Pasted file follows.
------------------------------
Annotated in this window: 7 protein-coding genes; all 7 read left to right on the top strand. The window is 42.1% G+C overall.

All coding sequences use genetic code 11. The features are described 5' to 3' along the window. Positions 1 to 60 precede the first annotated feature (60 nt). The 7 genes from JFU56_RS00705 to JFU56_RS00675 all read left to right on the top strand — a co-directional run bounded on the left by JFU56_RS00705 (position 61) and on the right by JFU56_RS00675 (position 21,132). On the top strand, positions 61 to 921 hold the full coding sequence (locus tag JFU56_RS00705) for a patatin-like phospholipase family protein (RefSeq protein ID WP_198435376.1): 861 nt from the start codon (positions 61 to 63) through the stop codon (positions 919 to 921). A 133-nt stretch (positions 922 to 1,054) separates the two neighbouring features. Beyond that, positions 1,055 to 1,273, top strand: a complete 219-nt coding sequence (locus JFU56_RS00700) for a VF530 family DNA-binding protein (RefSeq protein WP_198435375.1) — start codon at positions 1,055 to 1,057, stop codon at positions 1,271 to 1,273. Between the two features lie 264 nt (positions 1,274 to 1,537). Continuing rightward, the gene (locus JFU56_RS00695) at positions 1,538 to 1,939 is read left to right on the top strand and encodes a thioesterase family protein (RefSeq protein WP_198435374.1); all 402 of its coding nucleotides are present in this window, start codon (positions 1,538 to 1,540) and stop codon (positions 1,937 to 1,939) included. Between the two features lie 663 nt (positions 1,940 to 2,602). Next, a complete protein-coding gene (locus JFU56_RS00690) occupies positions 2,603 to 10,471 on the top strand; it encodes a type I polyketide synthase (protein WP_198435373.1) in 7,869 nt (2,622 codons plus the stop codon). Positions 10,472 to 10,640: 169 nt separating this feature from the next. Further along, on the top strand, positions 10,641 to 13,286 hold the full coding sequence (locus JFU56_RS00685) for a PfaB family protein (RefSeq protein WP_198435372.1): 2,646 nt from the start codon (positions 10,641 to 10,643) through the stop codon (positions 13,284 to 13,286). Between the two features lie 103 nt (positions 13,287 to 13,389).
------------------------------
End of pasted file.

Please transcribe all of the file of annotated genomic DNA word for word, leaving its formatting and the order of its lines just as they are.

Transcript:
Annotated in this window: 7 protein-coding genes; all 7 read left to right on the top strand. The window is 42.1% G+C overall.

All coding sequences use genetic code 11. The features are described 5' to 3' along the window. Positions 1 to 60 precede the first annotated feature (60 nt). The 7 genes from JFU56_RS00705 to JFU56_RS00675 all read left to right on the top strand — a co-directional run bounded on the left by JFU56_RS00705 (position 61) and on the right by JFU56_RS00675 (position 21,132). On the top strand, positions 61 to 921 hold the full coding sequence (locus tag JFU56_RS00705) for a patatin-like phospholipase family protein (RefSeq protein ID WP_198435376.1): 861 nt from the start codon (positions 61 to 63) through the stop codon (positions 919 to 921). A 133-nt stretch (positions 922 to 1,054) separates the two neighbouring features. Beyond that, positions 1,055 to 1,273, top strand: a complete 219-nt coding sequence (locus JFU56_RS00700) for a VF530 family DNA-binding protein (RefSeq protein WP_198435375.1) — start codon at positions 1,055 to 1,057, stop codon at positions 1,271 to 1,273. Between the two features lie 264 nt (positions 1,274 to 1,537). Continuing rightward, the gene (locus JFU56_RS00695) at positions 1,538 to 1,939 is read left to right on the top strand and encodes a thioesterase family protein (RefSeq protein WP_198435374.1); all 402 of its coding nucleotides are present in this window, start codon (positions 1,538 to 1,540) and stop codon (positions 1,937 to 1,939) included. Between the two features lie 663 nt (positions 1,940 to 2,602). Next, a complete protein-coding gene (locus JFU56_RS00690) occupies positions 2,603 to 10,471 on the top strand; it encodes a type I polyketide synthase (protein WP_198435373.1) in 7,869 nt (2,622 codons plus the stop codon). Positions 10,472 to 10,640: 169 nt separating this feature from the next. Further along, on the top strand, positions 10,641 to 13,286 hold the full coding sequence (locus JFU56_RS00685) for a PfaB family protein (RefSeq protein WP_198435372.1): 2,646 nt from the start codon (positions 10,641 to 10,643) through the stop codon (positions 13,284 to 13,286). Between the two features lie 103 nt (positions 13,287 to 13,389).